By Alex Mitchell
Only the coolest home chefs know these refrigeration tips.
There’s a bevy of foods that may not seem like they should be kept cold, but experts say that putting them in the fridge is a surefire way to maximize their longevity and even their flavors.
These span from entrees to desserts and even some favorite snacks and condiments — one of which has been ferociously debated online recently.
Don’t be silly, keep these 10 foods chilly.
The Academy of Nutrition and Dietetics strongly urges keeping this rounded grain refrigerated because — as commonly noted in fine print — they can last much longer that way.
“The date on their package is for quality purposes, so when foods [like tortillas] are stored properly they may be consumed beyond their date, if there are no signs of spoilage,” the academy wrote in an article last year.
Here’s a recommendation that’s anything but flaky. Pies, specifically pecan and pumpkin, can become “magnets for bacteria,” according to the academy.
They are only safe to eat at room temperature for about an hour or so out of the oven.
“After that, they should go straight into the fridge and [be] eaten within three to four days or frozen for another time,” the academy notes.
Southern Living also advises that “fruit pies can be stored on the countertop for up to two days, thanks to sugar and acids that ward off bacteria growth.”
Maple syrup is commonly thought of as a gray area when it comes to storage. However, the academy advises that keeping syrup in the fridge will substantially extend its lifespan.
“Stored in the refrigerator, maple syrup usually can stay fresh for up to a year. However, if you notice any mold growth, be sure to toss it immediately,” the agency recommends.
Chocolate syrup can also survive for six months after opening under these conditions as well.
Keep fruits like oranges, limes and lemons especially cold to stretch their use for over a month in some cases.
“If refrigerated between 41 and 42 degrees Fahrenheit, citrus can be stored for three to six weeks,” Christina Ward, senior director at Sunkist Growers, told MarthaStewart.com.
“Grapefruit can be stored in warmer temps, up to 48 degrees,” she added.
Aw shucks! Corn on the cob survives much better when cold since it “begins to lose its sugar content dramatically when left at room temperature,” according to the academy.
“Unless you’re going to cook it right away, keep corn in the fridge — husks and all — for one to two days.”
Refrigerating peanut butter is a smooth move to avoid a sticky situation, University of Arizona professor Margarethe A. Cooper told MarthaStewart.com.
“Because it does not have preservatives or stabilizers, it is best refrigerated to keep it fresh and to prevent the oil from separating out,” she explained. “The separated oil in unrefrigerated natural peanut butter is more likely to become rancid sooner, leading to unpleasant taste and texture.”
While it may be customary for Europeans not to refrigerate eggs, the US Department of Agriculture suggests otherwise for the 50 states.
“Eggs may be refrigerated three to five weeks from the day they are placed in the refrigerator,” the USDA advises. “To keep them safe, take eggs straight home and store them immediately in the refrigerator set at 40 degrees Fahrenheit or slightly below. Leave them in their carton and place them in the coldest part of the refrigerator, not in the door.”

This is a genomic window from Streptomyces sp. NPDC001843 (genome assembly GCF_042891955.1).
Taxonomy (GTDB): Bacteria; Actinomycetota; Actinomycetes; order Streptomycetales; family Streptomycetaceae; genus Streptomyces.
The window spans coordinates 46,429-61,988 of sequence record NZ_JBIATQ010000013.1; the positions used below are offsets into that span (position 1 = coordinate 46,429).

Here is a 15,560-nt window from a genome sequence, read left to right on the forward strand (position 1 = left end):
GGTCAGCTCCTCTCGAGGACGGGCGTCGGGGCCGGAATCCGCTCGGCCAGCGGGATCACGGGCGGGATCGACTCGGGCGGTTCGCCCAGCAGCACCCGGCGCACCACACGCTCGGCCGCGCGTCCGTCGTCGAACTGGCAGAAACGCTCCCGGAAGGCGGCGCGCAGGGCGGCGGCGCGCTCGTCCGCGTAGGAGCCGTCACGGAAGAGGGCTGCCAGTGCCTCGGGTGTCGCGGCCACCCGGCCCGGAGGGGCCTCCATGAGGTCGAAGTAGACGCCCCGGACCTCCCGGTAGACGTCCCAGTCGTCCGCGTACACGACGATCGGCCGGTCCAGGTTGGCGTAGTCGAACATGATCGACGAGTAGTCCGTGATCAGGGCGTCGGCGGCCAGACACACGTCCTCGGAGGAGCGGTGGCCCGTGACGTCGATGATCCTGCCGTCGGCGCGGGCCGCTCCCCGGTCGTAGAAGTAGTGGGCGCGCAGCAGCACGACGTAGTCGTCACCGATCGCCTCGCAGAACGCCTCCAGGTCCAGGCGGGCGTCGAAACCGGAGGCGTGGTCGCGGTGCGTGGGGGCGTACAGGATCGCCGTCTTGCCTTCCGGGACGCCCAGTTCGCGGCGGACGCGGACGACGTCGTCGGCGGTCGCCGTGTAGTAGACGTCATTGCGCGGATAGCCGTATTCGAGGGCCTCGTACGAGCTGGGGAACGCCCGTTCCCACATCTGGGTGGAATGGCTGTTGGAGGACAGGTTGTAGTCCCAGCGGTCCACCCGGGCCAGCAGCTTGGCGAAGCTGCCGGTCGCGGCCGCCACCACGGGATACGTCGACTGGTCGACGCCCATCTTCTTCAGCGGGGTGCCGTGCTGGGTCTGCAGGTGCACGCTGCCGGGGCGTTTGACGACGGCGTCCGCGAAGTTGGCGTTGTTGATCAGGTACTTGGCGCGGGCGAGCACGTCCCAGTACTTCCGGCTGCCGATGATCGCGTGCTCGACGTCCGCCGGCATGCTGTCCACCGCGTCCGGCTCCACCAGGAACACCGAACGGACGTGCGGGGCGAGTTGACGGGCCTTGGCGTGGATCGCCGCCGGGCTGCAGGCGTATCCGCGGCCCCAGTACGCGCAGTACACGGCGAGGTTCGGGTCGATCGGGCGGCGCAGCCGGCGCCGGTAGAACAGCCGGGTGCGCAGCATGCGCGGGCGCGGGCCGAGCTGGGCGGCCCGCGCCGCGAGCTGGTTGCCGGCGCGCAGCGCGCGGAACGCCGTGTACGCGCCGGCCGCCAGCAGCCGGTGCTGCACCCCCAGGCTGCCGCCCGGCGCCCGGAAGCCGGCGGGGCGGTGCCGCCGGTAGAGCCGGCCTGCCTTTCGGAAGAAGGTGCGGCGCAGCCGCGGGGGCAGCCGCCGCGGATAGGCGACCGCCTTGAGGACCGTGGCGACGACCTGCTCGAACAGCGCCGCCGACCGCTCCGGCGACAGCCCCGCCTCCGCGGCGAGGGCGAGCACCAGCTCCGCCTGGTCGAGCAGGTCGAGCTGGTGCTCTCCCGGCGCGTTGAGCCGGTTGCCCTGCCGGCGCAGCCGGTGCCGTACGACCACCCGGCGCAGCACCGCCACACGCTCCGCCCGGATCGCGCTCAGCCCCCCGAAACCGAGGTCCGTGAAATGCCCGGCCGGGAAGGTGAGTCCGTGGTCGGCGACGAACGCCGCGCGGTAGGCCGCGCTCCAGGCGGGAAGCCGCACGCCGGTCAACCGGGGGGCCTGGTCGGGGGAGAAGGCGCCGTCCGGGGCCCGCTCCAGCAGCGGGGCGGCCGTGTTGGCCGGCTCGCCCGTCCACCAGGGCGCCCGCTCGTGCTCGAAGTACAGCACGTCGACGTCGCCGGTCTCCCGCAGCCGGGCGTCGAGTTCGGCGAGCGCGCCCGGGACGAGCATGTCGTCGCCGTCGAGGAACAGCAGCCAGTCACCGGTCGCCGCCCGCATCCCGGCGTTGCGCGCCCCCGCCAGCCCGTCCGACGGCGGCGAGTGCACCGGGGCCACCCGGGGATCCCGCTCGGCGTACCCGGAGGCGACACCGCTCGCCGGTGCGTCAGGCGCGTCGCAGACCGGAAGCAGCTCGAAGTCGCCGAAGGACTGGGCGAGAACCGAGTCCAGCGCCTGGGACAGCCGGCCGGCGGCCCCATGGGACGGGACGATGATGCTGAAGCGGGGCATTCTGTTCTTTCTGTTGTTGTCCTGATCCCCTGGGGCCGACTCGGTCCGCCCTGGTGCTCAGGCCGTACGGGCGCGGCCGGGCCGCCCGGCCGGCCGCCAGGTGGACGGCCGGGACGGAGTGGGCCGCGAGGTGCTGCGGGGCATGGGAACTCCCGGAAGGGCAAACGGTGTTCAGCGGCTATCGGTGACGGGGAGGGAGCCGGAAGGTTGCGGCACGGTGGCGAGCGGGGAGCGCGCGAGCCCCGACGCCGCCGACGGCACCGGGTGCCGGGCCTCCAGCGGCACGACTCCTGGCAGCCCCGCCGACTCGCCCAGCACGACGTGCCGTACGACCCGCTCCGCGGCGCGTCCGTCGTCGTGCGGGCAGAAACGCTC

American eggs are washed and dried, thereby removing their protective coating known as the cuticle, according to Insider. This process makes US eggs more prone to salmonella-related infections.
Condiment giant Heinz put this long-running debate to bed over the summer. Haven’t heard? Time to ketchup.
“FYI: Ketchup. goes. in. the. fridge!!!” the official Heinz UK X account posted in June.
After the bombshell, a representative from the brand mustard up the courage to share that “this is the best way to maintain the delicious tangy taste of our Heinz Tomato Ketchup that you know and love.”
The Academy of Nutrition and Dietetics noted that refrigerated ketchup will last up to six months at a time: “While its high acid content will keep most bacteria at bay, cool temperatures help maintain flavor and freshness.”
Whole wheat flour
Whole wheat items, such as flour, can become very finicky to manage, experts say.
“Unfortunately, the elusive flavor of whole grains begins to fade once the grains are milled. And without special care, whole grain flour can begin to taste insipid at best, and bitter as time goes on,” the King Arthur Baking Company states on its website.
“The colder and darker the storage environment, the better whole grain flour will keep. Warmth and light increase the rate of oxidation, so freezer storage is ideal.”
If there isn’t adequate freezer space, the back of the fridge will do.
No ifs, ands or buts about this one. Although the Food and Drug Administration reports that leaving butter and margarine out at room temperature is technically safe, doing so almost guarantees it will turn rancid.
“Margarine, especially soft tub margarines, can separate into oil or water and solids when not kept refrigerated although it will be safe,” according to the FDA.
The Food Network adds that “you’re always safe keeping any butter refrigerated.”